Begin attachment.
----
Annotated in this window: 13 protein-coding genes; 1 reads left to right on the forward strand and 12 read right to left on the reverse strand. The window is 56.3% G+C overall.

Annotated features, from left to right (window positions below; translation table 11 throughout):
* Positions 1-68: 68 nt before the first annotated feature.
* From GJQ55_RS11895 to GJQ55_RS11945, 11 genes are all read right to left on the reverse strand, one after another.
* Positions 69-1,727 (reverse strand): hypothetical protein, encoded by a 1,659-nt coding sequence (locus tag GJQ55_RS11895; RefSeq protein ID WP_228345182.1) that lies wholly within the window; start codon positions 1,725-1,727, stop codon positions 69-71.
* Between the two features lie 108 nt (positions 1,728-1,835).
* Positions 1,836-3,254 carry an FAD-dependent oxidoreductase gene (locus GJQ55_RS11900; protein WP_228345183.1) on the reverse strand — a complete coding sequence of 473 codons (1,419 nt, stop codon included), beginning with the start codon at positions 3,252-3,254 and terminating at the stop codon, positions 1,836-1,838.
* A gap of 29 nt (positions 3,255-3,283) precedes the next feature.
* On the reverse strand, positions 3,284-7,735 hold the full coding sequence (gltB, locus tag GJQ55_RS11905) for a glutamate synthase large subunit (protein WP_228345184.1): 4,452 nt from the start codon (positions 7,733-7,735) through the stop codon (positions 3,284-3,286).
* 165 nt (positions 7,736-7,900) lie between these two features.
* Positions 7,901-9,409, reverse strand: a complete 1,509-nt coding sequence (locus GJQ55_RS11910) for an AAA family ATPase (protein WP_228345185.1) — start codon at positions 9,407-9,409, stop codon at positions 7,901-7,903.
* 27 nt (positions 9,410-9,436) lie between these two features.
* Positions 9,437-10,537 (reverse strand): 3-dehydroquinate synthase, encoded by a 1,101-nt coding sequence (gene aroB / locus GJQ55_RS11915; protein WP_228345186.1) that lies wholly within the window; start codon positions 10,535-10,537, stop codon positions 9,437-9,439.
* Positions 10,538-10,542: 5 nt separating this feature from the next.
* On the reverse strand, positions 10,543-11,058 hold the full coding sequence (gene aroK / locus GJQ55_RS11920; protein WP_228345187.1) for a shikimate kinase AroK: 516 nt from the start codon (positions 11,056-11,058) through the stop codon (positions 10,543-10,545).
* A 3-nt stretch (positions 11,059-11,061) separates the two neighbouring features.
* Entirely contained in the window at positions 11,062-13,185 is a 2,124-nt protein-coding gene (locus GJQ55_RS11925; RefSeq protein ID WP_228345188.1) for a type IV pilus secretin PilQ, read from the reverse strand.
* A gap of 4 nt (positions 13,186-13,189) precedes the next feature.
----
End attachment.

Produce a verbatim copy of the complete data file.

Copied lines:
Annotated in this window: 13 protein-coding genes; 1 reads left to right on the forward strand and 12 read right to left on the reverse strand. The window is 56.3% G+C overall.

Annotated features, from left to right (window positions below; translation table 11 throughout):
* Positions 1-68: 68 nt before the first annotated feature.
* From GJQ55_RS11895 to GJQ55_RS11945, 11 genes are all read right to left on the reverse strand, one after another.
* Positions 69-1,727 (reverse strand): hypothetical protein, encoded by a 1,659-nt coding sequence (locus tag GJQ55_RS11895; RefSeq protein ID WP_228345182.1) that lies wholly within the window; start codon positions 1,725-1,727, stop codon positions 69-71.
* Between the two features lie 108 nt (positions 1,728-1,835).
* Positions 1,836-3,254 carry an FAD-dependent oxidoreductase gene (locus GJQ55_RS11900; protein WP_228345183.1) on the reverse strand — a complete coding sequence of 473 codons (1,419 nt, stop codon included), beginning with the start codon at positions 3,252-3,254 and terminating at the stop codon, positions 1,836-1,838.
* A gap of 29 nt (positions 3,255-3,283) precedes the next feature.
* On the reverse strand, positions 3,284-7,735 hold the full coding sequence (gltB, locus tag GJQ55_RS11905) for a glutamate synthase large subunit (protein WP_228345184.1): 4,452 nt from the start codon (positions 7,733-7,735) through the stop codon (positions 3,284-3,286).
* 165 nt (positions 7,736-7,900) lie between these two features.
* Positions 7,901-9,409, reverse strand: a complete 1,509-nt coding sequence (locus GJQ55_RS11910) for an AAA family ATPase (protein WP_228345185.1) — start codon at positions 9,407-9,409, stop codon at positions 7,901-7,903.
* 27 nt (positions 9,410-9,436) lie between these two features.
* Positions 9,437-10,537 (reverse strand): 3-dehydroquinate synthase, encoded by a 1,101-nt coding sequence (gene aroB / locus GJQ55_RS11915; protein WP_228345186.1) that lies wholly within the window; start codon positions 10,535-10,537, stop codon positions 9,437-9,439.
* Positions 10,538-10,542: 5 nt separating this feature from the next.
* On the reverse strand, positions 10,543-11,058 hold the full coding sequence (gene aroK / locus GJQ55_RS11920; protein WP_228345187.1) for a shikimate kinase AroK: 516 nt from the start codon (positions 11,056-11,058) through the stop codon (positions 10,543-10,545).
* A 3-nt stretch (positions 11,059-11,061) separates the two neighbouring features.
* Entirely contained in the window at positions 11,062-13,185 is a 2,124-nt protein-coding gene (locus GJQ55_RS11925; RefSeq protein ID WP_228345188.1) for a type IV pilus secretin PilQ, read from the reverse strand.
* A gap of 4 nt (positions 13,186-13,189) precedes the next feature.